Archive for March, 2009

“Hedge funds, schmedge funds.” Go into the Foreign Service.

Thursday, March 5th, 2009 reports that the failing economy, along with the promise of new partnerships abroad the Obama admininstration brings, is leading many young people to pursue the Foreign Service. What I liked in this article, even more than the fact that so many people are interested in serving abroad that the Foreign Service exam reached its “worldwide scheduling limit” in February, is that young Americans who don’t have extensive experience overseas (and who often live in smaller, less “international” American cities) are feeling the call to pursue a career in international affairs:

“People are getting more excited about foreign policy,” said Erica Tun, a 24-year-old public-relations specialist from Fort Wayne, Ind., who registered to take the exam this month. “There is a president who is interested in making the nation more global.”

Tun, who has applied for a position in the public diplomacy track, which focuses on defining America’s image abroad, first considered the Foreign Service just a few months ago, when she found an online job posting as the presidential election reached a fever pitch.

“It piqued my curiosity,” she said. “I always had the interest but didn’t have a way to focus my energy.”

For Tun, who has not traveled beyond the Virgin Islands and Canada, the Foreign Service represents an opportunity to explore the world beyond her hometown.

How many babies were born in the time it took me to post this?

Thursday, March 5th, 2009

“The top ten in-demand jobs in 2010 did not exist in 2004.”

“We are currently preparing students for jobs that do not exist, using technologies that haven’t been invented, in order to solve problems we don’t know are problems yet.”

“During the course of this presentation, 395 babies were born in India.”

And so much more…

Social networking as a skill?

Wednesday, March 4th, 2009

I was discussing recently with Lauren Jacobs, program specialist the USDA International Institute, the appeal (if any) of listing “social networking” as a skill on your resume. Lauren pointed out that almost every organization is starting a blog/a Twitter account/a Facebook group, etc. The question then becomes: do these organizations assume that if you’re applying for a job with them and of a certain age (i.e., young), then you’re automatically proficient in this kind of social networking? Lauren’s thought was not necessarily to “advertise one’s Facebook prowess as an elite skill,” but rather, if you have it, to perhaps highlight your experience with social networking in your resume/cover letter as something that is a very useful and marketable skill.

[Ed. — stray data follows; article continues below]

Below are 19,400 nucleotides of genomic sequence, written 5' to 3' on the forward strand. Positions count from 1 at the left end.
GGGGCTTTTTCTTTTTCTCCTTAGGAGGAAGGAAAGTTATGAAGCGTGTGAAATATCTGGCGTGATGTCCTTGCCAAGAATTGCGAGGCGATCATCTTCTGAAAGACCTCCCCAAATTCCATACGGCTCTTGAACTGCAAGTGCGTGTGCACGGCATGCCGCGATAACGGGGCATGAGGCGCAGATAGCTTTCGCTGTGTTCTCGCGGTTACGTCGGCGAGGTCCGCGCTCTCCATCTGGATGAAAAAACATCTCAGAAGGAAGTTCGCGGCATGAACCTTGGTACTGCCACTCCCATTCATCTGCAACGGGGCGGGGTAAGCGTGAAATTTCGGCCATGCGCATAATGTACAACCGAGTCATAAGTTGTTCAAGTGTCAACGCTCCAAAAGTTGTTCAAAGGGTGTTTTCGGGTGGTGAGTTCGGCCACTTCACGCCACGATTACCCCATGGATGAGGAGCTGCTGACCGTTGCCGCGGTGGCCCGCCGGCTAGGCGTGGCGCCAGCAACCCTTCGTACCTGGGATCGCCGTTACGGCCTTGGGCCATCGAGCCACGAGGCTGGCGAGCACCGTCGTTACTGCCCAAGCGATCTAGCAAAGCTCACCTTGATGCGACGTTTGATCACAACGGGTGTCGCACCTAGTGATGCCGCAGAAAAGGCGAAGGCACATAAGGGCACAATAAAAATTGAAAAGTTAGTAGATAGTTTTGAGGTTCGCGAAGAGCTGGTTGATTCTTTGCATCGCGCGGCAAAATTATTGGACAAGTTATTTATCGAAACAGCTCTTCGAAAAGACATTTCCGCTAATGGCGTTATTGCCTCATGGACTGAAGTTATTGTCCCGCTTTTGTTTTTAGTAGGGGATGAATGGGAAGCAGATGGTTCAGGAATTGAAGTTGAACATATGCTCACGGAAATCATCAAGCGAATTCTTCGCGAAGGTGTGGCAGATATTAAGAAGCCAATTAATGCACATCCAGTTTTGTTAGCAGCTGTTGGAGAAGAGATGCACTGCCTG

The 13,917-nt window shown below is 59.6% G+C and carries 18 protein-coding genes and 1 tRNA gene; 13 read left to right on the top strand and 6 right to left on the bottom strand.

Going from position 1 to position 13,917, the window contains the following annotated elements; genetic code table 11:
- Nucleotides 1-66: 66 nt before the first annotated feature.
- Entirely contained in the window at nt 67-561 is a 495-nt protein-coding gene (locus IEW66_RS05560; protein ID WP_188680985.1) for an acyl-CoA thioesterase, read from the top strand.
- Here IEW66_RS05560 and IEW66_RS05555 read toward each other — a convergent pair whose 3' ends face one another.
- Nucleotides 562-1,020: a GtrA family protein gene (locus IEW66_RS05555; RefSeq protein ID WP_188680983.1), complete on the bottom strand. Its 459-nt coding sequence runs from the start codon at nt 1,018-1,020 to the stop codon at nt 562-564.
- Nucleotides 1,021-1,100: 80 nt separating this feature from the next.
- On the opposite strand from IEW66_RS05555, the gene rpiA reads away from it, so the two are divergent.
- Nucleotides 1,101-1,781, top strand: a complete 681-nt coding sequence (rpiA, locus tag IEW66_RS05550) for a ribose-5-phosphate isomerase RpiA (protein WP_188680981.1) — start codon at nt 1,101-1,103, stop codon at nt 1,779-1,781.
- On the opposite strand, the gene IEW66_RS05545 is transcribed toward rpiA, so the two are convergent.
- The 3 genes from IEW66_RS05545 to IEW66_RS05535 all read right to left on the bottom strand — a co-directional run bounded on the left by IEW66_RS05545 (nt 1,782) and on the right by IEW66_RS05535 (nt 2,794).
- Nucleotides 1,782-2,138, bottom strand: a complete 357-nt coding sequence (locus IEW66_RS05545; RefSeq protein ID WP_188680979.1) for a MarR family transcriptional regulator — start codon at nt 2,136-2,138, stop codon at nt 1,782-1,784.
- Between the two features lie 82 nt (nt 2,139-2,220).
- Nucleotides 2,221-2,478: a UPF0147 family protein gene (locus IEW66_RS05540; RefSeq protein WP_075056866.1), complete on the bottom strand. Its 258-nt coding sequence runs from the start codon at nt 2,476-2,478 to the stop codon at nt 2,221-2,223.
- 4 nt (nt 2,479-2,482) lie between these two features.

I think she’s on to something. Young professionals in all fields, including international ones, can really make themselves indispensable to a small organization by expertly guiding it in its use of social networking.  Certainly, as Lauren said, everyone is jumping on the social networking bandwagon.  But that doesn’t mean organizations know how to use these tools effectively. So if you do know how to use social networking as an effective organizational tool, should it be on your resume?

On the one hand, as Lauren points out, “proficient in Facebook” is about as silly a skill to list on your resume as “jogging”—these aren’t skills; these are hobbies. But to put on your resume/in your cover letter that you have actual, substantive experience and skill with not only setting up an organizational presence in a social networking site, but effectively managing and utilizing that presence for the benefit of the organization?  That might be something worth highlighting, especially if the job calls for it, like the job that Lauren noticed floating around the USDA for an E-Marketing Specialist that called for:

Familiarity with Web-based technology, internet trends and social media tools (blogs, wikis, twitter, etc.)

It’s true most people are “familiar” with these things in the way that I am familiar with my tax return—I know that it exists and it’s something I can/should do, but it doesn’t mean I have any idea how to do it well. So I think Lauren’s point is that social networking might be a good skill to highlight if you truly have a deep understanding of social media and how to use it for the benefit of an organization, especially a small international nonprofit that could benefit from the savvy of a young professional who knows how to utilize free technology to make a deep impact. But I think you really need to school yourself in such intricacies and that involves a whole lot more knowledge and experience than updating your status every hour, posting unsightly photos, and tagging far too many of your friends in that damn “25 Things” craze. If that’s all you’ve got, you might want to keep that off the resume.